MANILA, Philippines – Although it may seem late, the Philippines takes a step closer to digitizing its criminal data system that aims to address a string of problems for the justice system.
The project proponent Department of Justice (DOJ) signed on Friday, January 10, Memoranda of Agreement (MOA) with other agencies in the justice sector such as the attached agencies to the DOJ, like Bureau of Corrections (BuCor) and Bureau of Immigration (BI); the Department of the Interior and Local Government (DILG) and its attached agency the Bureau of Jail Management and Penology (BJMP); and the technology provider, Department of Information and Communications Technology (DICT).
The NJIS will be a single portal that will have all data of prisoners and complaints against people under the jurisdiction of Philippine prosecutors.
The prisoners' data portal is called the Single Carpeta System that aims to solve what has proven to be problematic record-keeping by the corrections and penology agencies, evident in the crisis spurred by the Good Conduct Time Allowance (GCTA) that saw the DOJ scrambling for information on its own prisoners.
"The thinking behind the NJIS preceded the GCTA but because of the GCTA problem, refinements were made in the NJIS," said Justice Undersecretary Markk Perete, the undersecretary-in-charge of the NJIS.
Perete said the infrastructure is "up and ready but the data digitization and uploading will have to be completed still."
"My understanding is it’s immediately operational, but its full benefits will depend on complete data digitization and uploading," said Perete.
The Supreme Court has its own digitization efforts hampered by bureacuratic and political problems, highlighted during the impeachment of former chief justice Maria Lourdes Sereno who hired the consultant for the Court's Enterprise Information Systems Plan (EISP). The consultant, Helen Macasaet, has been asked by the en banc to return the excess of her salaries after finding she was overpaid.
Another feature is data sharing for immigration purposes so those with pending charges and Hold Departure Orders cannot slip past immigration officers because the portal will be easily accessed.
Chief Justice Diosdado Peralta, in attendance on Friday, said the NJIS "is the first of its kind in the country."
The Supreme Court is not part of the agreements.
By having a unified online portal, all concerned agencies will have access to prisoner data, which will ideally compel authorities to make sure that those who need to be freed are freed, and those who should not be freed are not freed.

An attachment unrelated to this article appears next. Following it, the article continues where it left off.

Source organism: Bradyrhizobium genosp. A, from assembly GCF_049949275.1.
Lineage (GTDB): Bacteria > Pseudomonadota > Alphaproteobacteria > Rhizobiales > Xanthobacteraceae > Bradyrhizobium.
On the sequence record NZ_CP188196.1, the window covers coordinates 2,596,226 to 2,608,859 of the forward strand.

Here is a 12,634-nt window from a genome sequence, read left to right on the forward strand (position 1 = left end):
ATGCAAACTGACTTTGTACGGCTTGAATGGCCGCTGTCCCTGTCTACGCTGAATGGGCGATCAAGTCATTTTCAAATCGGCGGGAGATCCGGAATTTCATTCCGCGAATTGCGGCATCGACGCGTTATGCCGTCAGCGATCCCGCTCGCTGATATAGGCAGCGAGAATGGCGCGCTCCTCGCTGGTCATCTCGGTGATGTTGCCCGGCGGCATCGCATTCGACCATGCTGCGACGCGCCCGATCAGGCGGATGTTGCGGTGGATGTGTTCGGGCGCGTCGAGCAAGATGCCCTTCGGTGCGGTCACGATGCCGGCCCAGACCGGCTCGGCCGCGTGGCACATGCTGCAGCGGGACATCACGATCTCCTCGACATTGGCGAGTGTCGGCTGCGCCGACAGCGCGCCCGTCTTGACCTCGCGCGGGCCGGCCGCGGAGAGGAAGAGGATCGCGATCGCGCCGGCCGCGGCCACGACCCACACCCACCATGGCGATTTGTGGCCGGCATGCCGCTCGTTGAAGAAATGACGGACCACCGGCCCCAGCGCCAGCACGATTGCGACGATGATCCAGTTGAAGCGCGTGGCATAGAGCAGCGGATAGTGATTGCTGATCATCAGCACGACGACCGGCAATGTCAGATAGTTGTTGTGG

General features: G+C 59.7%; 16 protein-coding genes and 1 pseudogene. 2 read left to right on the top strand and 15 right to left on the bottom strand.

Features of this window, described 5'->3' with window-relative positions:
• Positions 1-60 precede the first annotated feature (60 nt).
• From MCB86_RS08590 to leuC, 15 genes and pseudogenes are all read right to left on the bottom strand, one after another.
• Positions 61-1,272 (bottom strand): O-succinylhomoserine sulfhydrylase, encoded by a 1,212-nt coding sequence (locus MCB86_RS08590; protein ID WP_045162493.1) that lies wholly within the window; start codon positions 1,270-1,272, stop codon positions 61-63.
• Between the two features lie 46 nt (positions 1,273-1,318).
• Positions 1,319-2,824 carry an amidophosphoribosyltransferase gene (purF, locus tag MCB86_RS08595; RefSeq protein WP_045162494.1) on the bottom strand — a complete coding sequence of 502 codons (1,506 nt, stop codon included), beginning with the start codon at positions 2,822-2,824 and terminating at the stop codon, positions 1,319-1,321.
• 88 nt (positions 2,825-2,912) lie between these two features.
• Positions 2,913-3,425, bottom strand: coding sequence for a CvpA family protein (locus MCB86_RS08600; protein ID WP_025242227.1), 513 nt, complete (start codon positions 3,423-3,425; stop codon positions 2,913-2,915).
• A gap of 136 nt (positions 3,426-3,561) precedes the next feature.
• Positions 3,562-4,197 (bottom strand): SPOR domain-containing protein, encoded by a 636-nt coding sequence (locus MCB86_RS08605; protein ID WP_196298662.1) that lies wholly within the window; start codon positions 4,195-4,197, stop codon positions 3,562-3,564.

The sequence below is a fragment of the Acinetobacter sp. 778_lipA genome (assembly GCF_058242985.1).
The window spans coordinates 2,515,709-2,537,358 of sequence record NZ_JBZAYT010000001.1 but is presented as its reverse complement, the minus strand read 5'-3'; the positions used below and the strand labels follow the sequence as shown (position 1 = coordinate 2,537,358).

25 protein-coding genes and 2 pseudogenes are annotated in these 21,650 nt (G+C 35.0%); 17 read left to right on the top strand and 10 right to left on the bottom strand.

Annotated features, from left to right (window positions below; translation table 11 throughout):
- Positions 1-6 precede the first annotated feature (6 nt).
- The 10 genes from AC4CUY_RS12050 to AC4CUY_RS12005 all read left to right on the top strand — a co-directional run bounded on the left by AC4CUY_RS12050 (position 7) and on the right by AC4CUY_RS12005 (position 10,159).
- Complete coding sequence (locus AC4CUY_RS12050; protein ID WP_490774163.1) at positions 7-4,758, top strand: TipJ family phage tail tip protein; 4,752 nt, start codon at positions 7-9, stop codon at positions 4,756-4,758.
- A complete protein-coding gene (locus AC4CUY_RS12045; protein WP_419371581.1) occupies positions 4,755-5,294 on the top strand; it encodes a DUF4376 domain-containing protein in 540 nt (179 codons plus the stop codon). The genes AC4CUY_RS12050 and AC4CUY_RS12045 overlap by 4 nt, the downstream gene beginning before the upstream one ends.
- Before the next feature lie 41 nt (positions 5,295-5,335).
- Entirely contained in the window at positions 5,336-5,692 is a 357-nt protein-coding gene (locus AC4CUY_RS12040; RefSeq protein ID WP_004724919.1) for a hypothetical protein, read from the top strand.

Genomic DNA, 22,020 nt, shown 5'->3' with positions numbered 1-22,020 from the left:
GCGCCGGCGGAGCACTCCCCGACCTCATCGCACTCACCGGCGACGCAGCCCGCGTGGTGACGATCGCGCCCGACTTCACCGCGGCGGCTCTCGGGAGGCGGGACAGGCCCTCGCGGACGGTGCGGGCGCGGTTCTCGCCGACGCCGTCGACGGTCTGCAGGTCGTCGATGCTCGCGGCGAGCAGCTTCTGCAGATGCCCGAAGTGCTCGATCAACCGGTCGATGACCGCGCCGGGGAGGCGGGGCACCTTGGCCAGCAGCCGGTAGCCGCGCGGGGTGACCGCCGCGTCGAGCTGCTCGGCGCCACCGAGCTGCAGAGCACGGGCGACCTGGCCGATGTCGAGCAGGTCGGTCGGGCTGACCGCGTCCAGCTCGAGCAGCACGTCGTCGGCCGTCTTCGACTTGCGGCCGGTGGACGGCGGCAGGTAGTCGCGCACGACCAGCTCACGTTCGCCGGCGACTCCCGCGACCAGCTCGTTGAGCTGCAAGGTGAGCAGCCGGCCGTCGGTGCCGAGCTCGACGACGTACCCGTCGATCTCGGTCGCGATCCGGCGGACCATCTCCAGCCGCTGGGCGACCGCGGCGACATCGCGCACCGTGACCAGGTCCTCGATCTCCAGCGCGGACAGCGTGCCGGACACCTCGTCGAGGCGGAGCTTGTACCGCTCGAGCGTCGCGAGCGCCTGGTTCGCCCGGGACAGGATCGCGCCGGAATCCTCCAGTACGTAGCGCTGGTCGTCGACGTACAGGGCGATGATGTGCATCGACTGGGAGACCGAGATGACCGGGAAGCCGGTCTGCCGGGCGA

Perete said it will address the persisting problem of jail congestion.
"That would be one of the very perceptible and immediate impact of the better management of information because once you see that there are people languishing in jail who should be freed already then we'd be able to move faster to get them out of prisons," said Perete.
There are also instances when a prisoner with multiple charges secures an acquittal or bail in one of the charges, and is freed even though the other charges should still hold the person in detention. The problem arises due to lack of easy access to information.
"The single carpeta system is your ICT solution to the perceived fragmented institutional framework of penology and corrections. The very idea of real time information exchange across agencies through the DICT technology is also groundbreaking," said Peralta. (READ: In fractured justice system, a simple solution: Let's talk)
Digitization of data
As agencies digitize their data, they would also have to ensure that the data is clean and consistent in the first place.
In the GCTA crisis, BuCor was slammed for its flawed records that led to the release of an erroneous list of 1,914 heinous crime convicts who were hunted to return. The DOJ is still reviewing all the returns and apprehensions that were made on the basis of the erroneous list.
"The conciliation of the records would have to be resorted to meaning reconciliation of the physical records and the mechanism would be all the agencies would have to discuss all these differences in the data to be able to come up with the accurate information data relating to that subject matter," said Perete.
"Our job does not entail simply collecting information, our job is to make sure correct information and data promptly reach those entailed with the duty of dispensing justice," said Justice Secretary Menardo Guevarra.
"As we have learned, data in the hands of those with ulterior motives can be manipulated and altered to the detriment of the public good," Guevarra added, referring to the aborted release of rapist and murderer Antonio Sanchez, one of the supposed beneficiaries of the GCTA.